Signs of spring, some mammals, plants and early moths
So much is going on at the moment and difficult to know where to begin, but here goes.
Swathes of Snowdrops are brightening up our road verges and, while these will all be derived from garden escapes, they are welcome none the less. The earliest planted Daffodils are just beginning to bud and flower and many Red Dead Nettles are already in flower. I do prefer the old name of ‘Red Archangel’ rather than red dead nettle. The tender young leaves of the Wild Garlic are just starting to show and Elder bushes are just coming into leaf.
Early morning and Robins are singing (image 1) along with Blackbirds and Great Tits and a host of small birds marking the start of the dawn chorus. Buzzards and Red Kites are calling as they fly overhead trying to avoid being mobbed by Crows. A few days ago I watched two Red Kites from the garden performing their spectacular areal twisting and diving display. We have three Blue Tits fighting over one of our nest boxes and, just as it is almost too dark to see, tiny Wrens are flying up to communally roost in another of our nest boxes. Starlings are also inspecting nest sites and particularly the hole leading into the eaves of our house (image 2) where they stomp about in hefty boots over our bedroom ceiling. Greenfinches, Goldfinches and Chaffinches as well as Blue Tits and Great Tits are using our bird feeder and feasting on sunflower hearts while Pheasants, Wood Pigeons and Collared Doves take food off the bird table and, a Wren flits about around the pond.
For a week or so we have had a single male Frog in the pond but last night he was accompanied by a female and we hope for fertile spawn soon. The male frog has the pale throat compared to the rich brown throat of the female (image 3).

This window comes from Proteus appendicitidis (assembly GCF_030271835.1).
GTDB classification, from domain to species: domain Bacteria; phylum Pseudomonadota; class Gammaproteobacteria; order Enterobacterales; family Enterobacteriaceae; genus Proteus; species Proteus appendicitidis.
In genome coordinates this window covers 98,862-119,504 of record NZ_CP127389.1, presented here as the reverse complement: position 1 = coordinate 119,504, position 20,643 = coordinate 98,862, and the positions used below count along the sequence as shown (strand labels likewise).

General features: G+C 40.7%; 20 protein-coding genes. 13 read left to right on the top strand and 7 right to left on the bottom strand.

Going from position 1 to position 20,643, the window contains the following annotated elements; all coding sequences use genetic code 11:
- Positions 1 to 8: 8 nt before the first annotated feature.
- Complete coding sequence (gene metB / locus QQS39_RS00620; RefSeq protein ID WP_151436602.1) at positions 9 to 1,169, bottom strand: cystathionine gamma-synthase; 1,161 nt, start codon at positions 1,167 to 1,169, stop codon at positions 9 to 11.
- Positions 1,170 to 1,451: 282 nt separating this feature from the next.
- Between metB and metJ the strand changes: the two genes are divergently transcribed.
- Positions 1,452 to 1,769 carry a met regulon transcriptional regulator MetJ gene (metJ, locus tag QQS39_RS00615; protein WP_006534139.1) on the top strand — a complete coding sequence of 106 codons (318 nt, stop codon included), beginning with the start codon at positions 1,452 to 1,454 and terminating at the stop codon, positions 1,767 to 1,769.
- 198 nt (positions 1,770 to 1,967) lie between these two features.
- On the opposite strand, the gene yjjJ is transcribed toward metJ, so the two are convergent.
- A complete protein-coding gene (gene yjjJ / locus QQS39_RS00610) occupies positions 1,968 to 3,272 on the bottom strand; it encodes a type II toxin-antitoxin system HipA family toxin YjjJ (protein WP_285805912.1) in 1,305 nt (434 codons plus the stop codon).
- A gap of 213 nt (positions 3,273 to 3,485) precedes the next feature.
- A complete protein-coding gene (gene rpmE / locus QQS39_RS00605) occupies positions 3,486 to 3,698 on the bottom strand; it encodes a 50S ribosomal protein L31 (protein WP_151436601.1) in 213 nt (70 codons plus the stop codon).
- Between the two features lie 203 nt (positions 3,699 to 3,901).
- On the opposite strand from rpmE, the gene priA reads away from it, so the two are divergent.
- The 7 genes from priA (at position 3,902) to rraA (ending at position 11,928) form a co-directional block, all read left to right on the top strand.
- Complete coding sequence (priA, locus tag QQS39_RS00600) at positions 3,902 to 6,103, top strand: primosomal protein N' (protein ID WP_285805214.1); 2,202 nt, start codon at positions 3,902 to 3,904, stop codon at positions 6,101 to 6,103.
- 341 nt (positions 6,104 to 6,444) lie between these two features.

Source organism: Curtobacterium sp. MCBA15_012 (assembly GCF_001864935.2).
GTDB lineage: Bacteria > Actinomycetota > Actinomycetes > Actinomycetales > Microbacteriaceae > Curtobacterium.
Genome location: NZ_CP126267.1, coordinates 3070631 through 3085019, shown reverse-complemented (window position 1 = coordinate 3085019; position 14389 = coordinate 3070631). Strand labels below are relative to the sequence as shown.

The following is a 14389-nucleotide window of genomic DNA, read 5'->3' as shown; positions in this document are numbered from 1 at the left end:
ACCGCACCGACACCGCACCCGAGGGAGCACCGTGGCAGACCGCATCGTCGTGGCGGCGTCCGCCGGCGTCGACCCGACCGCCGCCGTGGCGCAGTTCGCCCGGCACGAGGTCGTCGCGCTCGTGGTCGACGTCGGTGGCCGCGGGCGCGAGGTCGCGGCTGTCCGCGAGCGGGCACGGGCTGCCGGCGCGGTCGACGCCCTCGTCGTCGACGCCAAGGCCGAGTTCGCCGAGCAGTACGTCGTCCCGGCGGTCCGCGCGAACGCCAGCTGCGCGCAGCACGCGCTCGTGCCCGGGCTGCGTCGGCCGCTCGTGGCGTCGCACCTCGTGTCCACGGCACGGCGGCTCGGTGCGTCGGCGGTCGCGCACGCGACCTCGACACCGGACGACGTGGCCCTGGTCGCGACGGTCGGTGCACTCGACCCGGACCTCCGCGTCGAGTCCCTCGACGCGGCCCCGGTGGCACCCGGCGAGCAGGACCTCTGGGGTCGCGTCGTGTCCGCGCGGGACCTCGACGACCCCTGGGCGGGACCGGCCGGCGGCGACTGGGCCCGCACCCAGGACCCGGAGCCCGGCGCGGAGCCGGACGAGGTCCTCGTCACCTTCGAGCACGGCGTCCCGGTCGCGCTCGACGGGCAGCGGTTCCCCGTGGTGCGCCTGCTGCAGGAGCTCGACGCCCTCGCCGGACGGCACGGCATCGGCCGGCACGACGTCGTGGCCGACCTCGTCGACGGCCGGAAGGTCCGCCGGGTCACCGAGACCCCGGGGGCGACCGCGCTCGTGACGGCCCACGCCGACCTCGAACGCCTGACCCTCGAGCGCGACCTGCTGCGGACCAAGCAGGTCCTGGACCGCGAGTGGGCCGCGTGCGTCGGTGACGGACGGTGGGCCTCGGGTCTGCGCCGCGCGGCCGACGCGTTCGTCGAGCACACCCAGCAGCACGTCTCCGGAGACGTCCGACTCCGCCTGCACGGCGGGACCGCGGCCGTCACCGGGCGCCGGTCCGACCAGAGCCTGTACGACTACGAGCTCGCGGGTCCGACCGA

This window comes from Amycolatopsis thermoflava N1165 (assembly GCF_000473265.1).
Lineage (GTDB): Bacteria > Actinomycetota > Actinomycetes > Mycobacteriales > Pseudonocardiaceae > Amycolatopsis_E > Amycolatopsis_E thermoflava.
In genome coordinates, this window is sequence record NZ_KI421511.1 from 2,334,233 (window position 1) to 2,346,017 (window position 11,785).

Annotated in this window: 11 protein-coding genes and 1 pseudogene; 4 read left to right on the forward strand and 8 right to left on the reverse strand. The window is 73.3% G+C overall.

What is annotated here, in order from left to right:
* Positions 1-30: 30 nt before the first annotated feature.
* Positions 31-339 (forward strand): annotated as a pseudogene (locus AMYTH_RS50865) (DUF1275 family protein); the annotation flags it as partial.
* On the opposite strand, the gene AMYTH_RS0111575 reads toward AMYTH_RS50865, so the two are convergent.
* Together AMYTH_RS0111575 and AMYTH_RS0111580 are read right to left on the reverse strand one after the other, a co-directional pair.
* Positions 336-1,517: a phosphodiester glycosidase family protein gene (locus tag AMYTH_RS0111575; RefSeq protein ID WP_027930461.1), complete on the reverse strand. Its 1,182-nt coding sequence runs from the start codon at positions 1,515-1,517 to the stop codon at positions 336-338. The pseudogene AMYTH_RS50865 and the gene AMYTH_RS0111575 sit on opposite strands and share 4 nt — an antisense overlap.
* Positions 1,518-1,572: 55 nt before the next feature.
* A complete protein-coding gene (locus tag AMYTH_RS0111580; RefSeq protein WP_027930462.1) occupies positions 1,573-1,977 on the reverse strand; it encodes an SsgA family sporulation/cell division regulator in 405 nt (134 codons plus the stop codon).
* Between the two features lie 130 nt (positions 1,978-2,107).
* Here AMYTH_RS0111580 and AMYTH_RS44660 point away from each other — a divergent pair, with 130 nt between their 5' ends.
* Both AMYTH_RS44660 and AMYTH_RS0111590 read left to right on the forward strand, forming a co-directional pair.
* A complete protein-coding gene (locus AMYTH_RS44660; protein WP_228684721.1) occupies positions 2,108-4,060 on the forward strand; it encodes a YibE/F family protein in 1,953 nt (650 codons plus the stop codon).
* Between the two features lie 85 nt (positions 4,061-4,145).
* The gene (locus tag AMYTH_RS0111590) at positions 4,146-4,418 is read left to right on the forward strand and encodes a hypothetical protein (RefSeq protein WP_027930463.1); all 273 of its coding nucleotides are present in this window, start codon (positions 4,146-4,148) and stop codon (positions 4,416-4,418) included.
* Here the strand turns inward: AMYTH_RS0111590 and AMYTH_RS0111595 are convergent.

Hazel bushes have been putting on a magnificent show of long golden-coloured ‘lamb’s tail’ catkins (image 4). These catkins are the male flowers and their pollen is dispersed in the wind. Putting on my specs I can find tiny red female flowers (on the twig in image 4) with their red sticky tendrils protruding from greenish brown scaly buds (image 5). Hazels cannot self-pollinate and so the pollen needs to be captured by the female flowers of another bush. Holly has been in flower up until November and now, new flower buds are starting to appear (image 6).
I took a slow drive along our local lanes between Stroud and East Meon to see what was about. A mixed herd of eight Roe deer with both does and bucks were wandering in line across a field (image 7). While Roe Deer are a native species it seems that our present animals may have arisen from introductions as the native animals were long ago culled almost to extinction. Many of the arable fields held Brown Hares (image 8), always a bit distant for a good photograph, and hopefully (as we approach the end of the month) they will soon start their boxing matches. Two Kestrels were hovering and hunting side by side diving down together on potential prey (unless it was perhaps a territorial display), something I have never seen before but they separated as I got near (image 9). Up on the high chalky lands, Buzzards (image 10) and Red Kites (image 11) were flying together and avoiding the inevitable mobbing by crows. Buzzards have broad fan-like tails and Red Kites have long forked tails and bright white patches on their underwings and of course, their reddish bodies. I was surprised to see a Buzzard dive down onto prey only to be attacked and seen off by a more aggressive Red Kite.
While February is the prime mating time for Badgers and when the boar and sow associate more with each other (image 12), delayed implantation means that any cubs arising will be born in or around February next year.
Moth populations are changing as we pass into the new year and among the commonest moths appearing in the moth trap at the moment are the brilliant Spring Usher (image 13) and the Pale Brindled Beauty (image 14) both of which occur from January through to March but with a population peak in February.